Chickweed. My favorite delicate spring green. It’s such an important salad staple to me and can be used as a green and medicinally, as well. It’s also so abundant after it rains.
Dandelions. I love it when the entire plant is useable. The young flowers are edible (and used for making wine), as are the leaves and medicinally, the roots.
Cactus. It carries so many health benefits (pertaining to blood sugar levels and diabetes). Although a little difficult to harvest, it is easy to find even in a lot of California landscaping and a little goes a long way. Both the fruits and pads are edible. My favorite way to enjoy this is to blend the cactus pads with chia, lemon, agave and kiwi fruit and make a hydrating popsicle. Perfect for summer.
Elderberry. Besides being excellent flu and cold medicine, this plant is so versatile. The flowers and their pollen are a must for making cordial and the berries can be used fresh or dried. I like to use the dried berries in savory applications.
What has been your most unique adventure?
When Pascal and I first got together, we lived at the top of a slightly remote mountain, as in dirt roads and no street lights. We lived in a farm setting with many types of animals, bees, and critters. That was a pretty immersive introduction to nature for me. I have not worn a pair of heels since this time. We decided to use only manual powered cooking equipment or primitive equipment for a few months. All I can say is that it was both challenging and magical at the same time. Note: It’s extremely difficult to get stiff peaks with egg whites at a high altitude using a manual hand blender.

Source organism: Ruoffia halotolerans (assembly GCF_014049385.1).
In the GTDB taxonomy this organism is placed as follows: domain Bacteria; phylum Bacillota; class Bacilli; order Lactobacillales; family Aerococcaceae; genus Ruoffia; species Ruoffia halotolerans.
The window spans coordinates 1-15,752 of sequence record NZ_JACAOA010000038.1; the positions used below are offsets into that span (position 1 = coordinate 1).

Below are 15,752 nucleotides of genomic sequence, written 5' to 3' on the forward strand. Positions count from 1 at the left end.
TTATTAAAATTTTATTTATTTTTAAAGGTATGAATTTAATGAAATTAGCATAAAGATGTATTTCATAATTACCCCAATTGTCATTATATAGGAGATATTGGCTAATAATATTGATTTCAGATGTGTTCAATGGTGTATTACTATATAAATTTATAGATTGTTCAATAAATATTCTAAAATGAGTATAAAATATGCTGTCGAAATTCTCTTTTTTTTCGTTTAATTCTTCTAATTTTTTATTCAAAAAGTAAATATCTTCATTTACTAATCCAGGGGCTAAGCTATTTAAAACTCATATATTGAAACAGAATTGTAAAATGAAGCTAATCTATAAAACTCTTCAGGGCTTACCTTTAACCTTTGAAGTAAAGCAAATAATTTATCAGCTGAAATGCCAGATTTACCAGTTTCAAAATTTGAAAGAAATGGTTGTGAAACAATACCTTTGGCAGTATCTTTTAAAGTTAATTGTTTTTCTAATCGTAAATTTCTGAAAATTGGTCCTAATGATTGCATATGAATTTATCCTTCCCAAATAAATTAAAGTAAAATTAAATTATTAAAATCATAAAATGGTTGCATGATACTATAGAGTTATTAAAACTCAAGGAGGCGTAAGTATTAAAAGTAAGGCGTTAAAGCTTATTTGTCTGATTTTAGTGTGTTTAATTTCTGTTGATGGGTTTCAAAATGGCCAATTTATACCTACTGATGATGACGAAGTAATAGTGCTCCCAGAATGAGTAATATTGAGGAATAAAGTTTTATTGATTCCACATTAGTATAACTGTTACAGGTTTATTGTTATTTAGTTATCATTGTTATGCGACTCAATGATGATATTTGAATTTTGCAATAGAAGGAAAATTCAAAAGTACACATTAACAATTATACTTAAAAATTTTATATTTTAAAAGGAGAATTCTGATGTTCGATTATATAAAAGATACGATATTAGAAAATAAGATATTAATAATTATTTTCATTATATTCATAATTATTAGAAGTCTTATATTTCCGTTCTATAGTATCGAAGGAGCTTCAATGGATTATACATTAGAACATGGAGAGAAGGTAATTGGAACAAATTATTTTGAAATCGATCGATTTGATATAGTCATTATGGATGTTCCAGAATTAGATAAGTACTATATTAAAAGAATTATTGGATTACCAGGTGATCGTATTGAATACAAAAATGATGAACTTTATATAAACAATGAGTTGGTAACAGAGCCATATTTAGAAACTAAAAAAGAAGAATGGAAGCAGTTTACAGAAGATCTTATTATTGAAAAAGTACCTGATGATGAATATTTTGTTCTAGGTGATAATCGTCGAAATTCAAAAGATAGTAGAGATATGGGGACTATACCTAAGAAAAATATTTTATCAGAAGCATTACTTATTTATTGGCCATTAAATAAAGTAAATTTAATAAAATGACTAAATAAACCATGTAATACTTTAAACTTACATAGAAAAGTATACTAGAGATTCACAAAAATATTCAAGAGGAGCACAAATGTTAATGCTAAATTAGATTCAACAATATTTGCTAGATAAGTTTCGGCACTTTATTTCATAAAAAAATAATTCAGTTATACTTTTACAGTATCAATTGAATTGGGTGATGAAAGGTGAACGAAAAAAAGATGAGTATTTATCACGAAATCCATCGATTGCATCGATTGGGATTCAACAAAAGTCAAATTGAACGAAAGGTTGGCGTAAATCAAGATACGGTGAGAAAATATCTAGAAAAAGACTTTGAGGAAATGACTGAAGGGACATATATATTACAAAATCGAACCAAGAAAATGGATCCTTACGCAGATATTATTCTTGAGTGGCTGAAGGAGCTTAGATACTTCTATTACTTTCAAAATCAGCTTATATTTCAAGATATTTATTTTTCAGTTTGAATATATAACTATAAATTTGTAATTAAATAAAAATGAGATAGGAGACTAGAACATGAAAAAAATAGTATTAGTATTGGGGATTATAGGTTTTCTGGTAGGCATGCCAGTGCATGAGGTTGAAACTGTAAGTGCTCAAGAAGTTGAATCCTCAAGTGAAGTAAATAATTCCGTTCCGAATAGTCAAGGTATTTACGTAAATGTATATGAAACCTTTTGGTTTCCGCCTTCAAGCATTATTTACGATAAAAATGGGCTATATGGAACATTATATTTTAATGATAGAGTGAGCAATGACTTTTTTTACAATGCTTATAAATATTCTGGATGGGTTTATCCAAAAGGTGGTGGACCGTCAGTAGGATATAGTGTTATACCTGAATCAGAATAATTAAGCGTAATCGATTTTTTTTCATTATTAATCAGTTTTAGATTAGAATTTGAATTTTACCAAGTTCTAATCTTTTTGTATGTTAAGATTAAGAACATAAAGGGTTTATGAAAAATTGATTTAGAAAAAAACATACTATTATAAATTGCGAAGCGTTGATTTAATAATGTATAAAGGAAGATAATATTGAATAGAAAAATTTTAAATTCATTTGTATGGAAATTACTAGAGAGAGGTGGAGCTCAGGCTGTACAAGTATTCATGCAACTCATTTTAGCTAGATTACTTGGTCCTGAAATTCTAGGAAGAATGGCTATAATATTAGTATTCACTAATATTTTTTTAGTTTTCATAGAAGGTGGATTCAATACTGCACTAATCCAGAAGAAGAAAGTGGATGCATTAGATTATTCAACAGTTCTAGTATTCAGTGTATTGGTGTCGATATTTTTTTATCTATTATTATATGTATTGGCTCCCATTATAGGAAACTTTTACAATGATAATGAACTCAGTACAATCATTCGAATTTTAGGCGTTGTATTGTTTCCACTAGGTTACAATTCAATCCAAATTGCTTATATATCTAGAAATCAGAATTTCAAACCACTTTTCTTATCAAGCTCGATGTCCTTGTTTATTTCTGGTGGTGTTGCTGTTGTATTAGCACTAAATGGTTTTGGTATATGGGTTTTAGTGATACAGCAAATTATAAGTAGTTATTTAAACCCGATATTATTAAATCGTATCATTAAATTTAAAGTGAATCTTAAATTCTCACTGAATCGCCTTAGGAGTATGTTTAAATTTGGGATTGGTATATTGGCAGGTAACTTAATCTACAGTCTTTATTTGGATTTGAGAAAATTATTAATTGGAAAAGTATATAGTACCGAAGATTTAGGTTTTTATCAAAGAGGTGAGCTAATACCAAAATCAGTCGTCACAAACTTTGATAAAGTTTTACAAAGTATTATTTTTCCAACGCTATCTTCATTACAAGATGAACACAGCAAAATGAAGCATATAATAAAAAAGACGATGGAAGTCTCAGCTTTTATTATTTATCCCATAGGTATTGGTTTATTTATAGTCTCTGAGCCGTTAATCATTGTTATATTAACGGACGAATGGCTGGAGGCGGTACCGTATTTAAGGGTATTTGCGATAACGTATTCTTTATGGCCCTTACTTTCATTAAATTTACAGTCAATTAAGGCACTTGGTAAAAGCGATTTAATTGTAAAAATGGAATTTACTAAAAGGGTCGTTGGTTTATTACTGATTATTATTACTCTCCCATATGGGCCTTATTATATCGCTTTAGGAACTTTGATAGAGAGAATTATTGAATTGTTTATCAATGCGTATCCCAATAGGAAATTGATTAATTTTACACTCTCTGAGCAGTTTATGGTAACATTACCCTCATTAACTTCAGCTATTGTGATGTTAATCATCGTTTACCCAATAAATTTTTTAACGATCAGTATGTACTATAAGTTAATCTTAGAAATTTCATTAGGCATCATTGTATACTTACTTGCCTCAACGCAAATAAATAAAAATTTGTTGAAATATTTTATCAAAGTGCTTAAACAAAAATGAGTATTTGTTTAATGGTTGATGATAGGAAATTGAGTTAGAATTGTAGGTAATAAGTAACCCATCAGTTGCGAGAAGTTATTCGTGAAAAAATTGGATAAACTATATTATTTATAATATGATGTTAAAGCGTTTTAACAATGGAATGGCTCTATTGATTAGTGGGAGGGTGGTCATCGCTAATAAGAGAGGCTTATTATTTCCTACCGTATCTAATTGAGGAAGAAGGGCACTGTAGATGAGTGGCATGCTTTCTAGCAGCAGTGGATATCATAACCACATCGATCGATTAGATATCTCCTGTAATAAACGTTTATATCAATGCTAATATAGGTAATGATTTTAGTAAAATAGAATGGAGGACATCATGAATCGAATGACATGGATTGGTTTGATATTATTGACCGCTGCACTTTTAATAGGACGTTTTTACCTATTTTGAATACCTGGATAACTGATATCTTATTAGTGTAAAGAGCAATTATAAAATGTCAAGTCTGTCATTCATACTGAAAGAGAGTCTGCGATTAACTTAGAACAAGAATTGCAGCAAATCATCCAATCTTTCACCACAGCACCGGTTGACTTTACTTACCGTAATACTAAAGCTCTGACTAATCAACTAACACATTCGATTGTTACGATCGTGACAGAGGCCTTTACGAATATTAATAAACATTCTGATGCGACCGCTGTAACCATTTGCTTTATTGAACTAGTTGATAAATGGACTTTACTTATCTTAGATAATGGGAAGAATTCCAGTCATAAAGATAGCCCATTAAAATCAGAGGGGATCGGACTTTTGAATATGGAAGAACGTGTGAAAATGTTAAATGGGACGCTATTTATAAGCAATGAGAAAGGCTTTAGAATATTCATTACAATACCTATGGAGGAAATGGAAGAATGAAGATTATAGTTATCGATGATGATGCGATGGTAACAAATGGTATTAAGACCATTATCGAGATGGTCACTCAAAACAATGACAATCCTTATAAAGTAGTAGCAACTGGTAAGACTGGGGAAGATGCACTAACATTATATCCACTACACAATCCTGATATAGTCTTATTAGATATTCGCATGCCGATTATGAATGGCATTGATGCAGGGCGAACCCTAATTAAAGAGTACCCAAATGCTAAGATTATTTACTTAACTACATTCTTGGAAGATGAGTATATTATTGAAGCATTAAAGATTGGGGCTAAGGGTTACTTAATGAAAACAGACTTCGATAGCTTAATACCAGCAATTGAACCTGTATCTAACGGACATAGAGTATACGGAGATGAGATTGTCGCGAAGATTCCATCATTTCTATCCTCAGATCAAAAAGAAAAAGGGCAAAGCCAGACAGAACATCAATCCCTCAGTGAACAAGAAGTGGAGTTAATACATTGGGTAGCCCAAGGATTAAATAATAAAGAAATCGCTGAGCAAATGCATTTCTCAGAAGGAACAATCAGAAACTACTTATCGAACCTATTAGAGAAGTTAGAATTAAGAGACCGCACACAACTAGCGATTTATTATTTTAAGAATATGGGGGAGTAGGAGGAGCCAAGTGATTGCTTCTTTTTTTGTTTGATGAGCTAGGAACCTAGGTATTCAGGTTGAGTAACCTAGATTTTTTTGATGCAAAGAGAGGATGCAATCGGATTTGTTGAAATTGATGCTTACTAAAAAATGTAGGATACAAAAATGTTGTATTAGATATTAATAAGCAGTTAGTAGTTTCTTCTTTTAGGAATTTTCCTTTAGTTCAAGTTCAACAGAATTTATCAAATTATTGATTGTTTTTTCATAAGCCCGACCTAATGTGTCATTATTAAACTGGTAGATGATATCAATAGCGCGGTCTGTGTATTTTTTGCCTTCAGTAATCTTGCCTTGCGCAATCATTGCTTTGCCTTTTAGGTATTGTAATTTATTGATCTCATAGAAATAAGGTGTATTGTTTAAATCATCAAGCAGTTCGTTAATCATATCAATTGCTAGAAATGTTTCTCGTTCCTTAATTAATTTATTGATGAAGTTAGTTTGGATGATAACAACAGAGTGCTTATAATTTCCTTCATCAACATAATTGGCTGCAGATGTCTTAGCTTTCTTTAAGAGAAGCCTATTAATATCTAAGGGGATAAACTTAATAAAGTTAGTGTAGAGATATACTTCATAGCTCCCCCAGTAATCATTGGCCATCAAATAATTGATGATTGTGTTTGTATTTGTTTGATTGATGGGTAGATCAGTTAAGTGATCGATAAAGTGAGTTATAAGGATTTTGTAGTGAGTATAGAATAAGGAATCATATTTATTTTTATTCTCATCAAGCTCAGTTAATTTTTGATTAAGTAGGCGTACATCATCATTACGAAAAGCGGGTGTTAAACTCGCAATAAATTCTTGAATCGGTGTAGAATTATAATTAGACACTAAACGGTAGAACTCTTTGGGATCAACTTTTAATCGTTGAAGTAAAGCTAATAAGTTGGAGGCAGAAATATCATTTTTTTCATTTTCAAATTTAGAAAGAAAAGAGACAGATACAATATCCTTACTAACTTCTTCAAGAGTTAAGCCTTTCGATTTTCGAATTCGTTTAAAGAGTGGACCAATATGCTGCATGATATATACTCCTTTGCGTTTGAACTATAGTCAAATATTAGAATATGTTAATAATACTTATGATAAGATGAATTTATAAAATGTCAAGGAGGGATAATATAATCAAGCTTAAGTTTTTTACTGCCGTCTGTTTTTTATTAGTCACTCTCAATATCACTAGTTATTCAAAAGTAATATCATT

What is next for you? Any adventures planned?
We’re both moving more into teaching, writing and traveling and hopefully a combination of all of those things. We’re going to try and plan a trip to Oaxaca this year and experience another ecosystem and food journey. I’m also in the planning stages of opening my own place that will be a restaurant as well as teaching center – which is the dream.
How does your work speak to women about furthering their voice and innovative journey?
This question goes hand in hand with the last question, BTW. It really is as simple as doing what you love. And if you are not sure what it is that you love, ask yourself what you tend to be doing when you truly have down time. What do you find yourself researching or searching for information and knowledge about the most? That will definitely give you a clue.
I can only speak for myself, but I spent a lot of time thinking about what I really wanted to do and would dream about it while going through the motions of my daily life. I can’t tell you how much energy that takes and I know why I was so tired all of the time. The hard part is, well, just doing it. Why? In my case, I had the running dialogue of “Am I good enough at what I do?” “What if I fail?” “What if people don’t get what I’m doing?”